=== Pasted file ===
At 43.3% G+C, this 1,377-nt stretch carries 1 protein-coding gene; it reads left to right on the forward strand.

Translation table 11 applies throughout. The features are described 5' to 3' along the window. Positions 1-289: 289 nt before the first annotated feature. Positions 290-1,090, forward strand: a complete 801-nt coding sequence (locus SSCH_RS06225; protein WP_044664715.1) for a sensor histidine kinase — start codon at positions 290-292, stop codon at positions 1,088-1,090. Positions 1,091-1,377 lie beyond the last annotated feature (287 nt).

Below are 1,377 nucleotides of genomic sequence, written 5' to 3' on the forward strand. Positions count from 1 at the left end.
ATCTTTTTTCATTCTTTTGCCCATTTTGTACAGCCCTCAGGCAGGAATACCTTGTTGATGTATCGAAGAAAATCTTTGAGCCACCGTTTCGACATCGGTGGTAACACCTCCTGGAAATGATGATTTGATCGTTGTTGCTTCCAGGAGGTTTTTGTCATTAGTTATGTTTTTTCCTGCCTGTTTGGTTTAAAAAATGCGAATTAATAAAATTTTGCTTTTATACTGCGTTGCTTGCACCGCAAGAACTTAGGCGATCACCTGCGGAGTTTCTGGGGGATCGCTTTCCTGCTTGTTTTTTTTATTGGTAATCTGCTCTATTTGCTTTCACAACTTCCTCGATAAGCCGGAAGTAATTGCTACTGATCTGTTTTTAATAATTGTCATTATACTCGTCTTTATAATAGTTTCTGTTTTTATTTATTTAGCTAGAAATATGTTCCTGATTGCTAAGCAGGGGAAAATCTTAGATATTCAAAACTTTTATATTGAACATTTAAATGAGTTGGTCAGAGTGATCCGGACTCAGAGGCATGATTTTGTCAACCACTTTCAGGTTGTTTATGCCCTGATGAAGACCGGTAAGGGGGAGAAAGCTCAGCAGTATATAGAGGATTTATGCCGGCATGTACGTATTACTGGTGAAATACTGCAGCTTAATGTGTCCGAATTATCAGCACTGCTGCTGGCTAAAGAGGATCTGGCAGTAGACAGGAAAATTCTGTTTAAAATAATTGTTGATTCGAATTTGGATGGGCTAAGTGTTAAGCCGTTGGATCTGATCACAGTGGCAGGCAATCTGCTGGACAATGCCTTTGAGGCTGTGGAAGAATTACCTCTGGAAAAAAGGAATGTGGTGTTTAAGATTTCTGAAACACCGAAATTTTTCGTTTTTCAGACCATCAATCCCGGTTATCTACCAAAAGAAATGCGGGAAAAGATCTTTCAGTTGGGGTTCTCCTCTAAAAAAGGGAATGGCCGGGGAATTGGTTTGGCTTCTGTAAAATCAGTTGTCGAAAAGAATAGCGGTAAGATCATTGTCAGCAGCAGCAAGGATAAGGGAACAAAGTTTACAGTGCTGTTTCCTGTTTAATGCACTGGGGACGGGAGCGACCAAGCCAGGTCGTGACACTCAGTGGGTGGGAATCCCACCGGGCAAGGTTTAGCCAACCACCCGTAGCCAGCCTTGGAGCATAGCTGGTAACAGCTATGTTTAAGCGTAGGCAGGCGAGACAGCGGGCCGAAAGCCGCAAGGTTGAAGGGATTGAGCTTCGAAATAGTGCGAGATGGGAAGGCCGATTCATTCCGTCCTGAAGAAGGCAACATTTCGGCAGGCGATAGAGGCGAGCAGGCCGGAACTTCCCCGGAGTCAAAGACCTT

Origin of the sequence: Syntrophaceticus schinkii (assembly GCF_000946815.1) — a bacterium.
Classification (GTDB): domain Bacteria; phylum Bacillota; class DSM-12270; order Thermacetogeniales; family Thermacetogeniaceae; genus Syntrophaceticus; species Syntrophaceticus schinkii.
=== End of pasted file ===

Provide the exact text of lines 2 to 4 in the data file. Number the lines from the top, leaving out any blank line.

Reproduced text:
Translation table 11 applies throughout. The features are described 5' to 3' along the window. Positions 1-289: 289 nt before the first annotated feature. Positions 290-1,090, forward strand: a complete 801-nt coding sequence (locus SSCH_RS06225; protein WP_044664715.1) for a sensor histidine kinase — start codon at positions 290-292, stop codon at positions 1,088-1,090. Positions 1,091-1,377 lie beyond the last annotated feature (287 nt).

Below are 1,377 nucleotides of genomic sequence, written 5' to 3' on the forward strand. Positions count from 1 at the left end.
ATCTTTTTTCATTCTTTTGCCCATTTTGTACAGCCCTCAGGCAGGAATACCTTGTTGATGTATCGAAGAAAATCTTTGAGCCACCGTTTCGACATCGGTGGTAACACCTCCTGGAAATGATGATTTGATCGTTGTTGCTTCCAGGAGGTTTTTGTCATTAGTTATGTTTTTTCCTGCCTGTTTGGTTTAAAAAATGCGAATTAATAAAATTTTGCTTTTATACTGCGTTGCTTGCACCGCAAGAACTTAGGCGATCACCTGCGGAGTTTCTGGGGGATCGCTTTCCTGCTTGTTTTTTTTATTGGTAATCTGCTCTATTTGCTTTCACAACTTCCTCGATAAGCCGGAAGTAATTGCTACTGATCTGTTTTTAATAATTGTCATTATACTCGTCTTTATAATAGTTTCTGTTTTTATTTATTTAGCTAGAAATATGTTCCTGATTGCTAAGCAGGGGAAAATCTTAGATATTCAAAACTTTTATATTGAACATTTAAATGAGTTGGTCAGAGTGATCCGGACTCAGAGGCATGATTTTGTCAACCACTTTCAGGTTGTTTATGCCCTGATGAAGACCGGTAAGGGGGAGAAAGCTCAGCAGTATATAGAGGATTTATGCCGGCATGTACGTATTACTGGTGAAATACTGCAGCTTAATGTGTCCGAATTATCAGCACTGCTGCTGGCTAAAGAGGATCTGGCAGTAGACAGGAAAATTCTGTTTAAAATAATTGTTGATTCGAATTTGGATGGGCTAAGTGTTAAGCCGTTGGATCTGATCACAGTGGCAGGCAATCTGCTGGACAATGCCTTTGAGGCTGTGGAAGAATTACCTCTGGAAAAAAGGAATGTGGTGTTTAAGATTTCTGAAACACCGAAATTTTTCGTTTTTCAGACCATCAATCCCGGTTATCTACCAAAAGAAATGCGGGAAAAGATCTTTCAGTTGGGGTTCTCCTCTAAAAAAGGGAATGGCCGGGGAATTGGTTTGGCTTCTGTAAAATCAGTTGTCGAAAAGAATAGCGGTAAGATCATTGTCAGCAGCAGCAAGGATAAGGGAACAAAGTTTACAGTGCTGTTTCCTGTTTAATGCACTGGGGACGGGAGCGACCAAGCCAGGTCGTGACACTCAGTGGGTGGGAATCCCACCGGGCAAGGTTTAGCCAACCACCCGTAGCCAGCCTTGGAGCATAGCTGGTAACAGCTATGTTTAAGCGTAGGCAGGCGAGACAGCGGGCCGAAAGCCGCAAGGTTGAAGGGATTGAGCTTCGAAATAGTGCGAGATGGGAAGGCCGATTCATTCCGTCCTGAAGAAGGCAACATTTCGGCAGGCGATAGAGGCGAGCAGGCCGGAACTTCCCCGGAGTCAAAGACCTT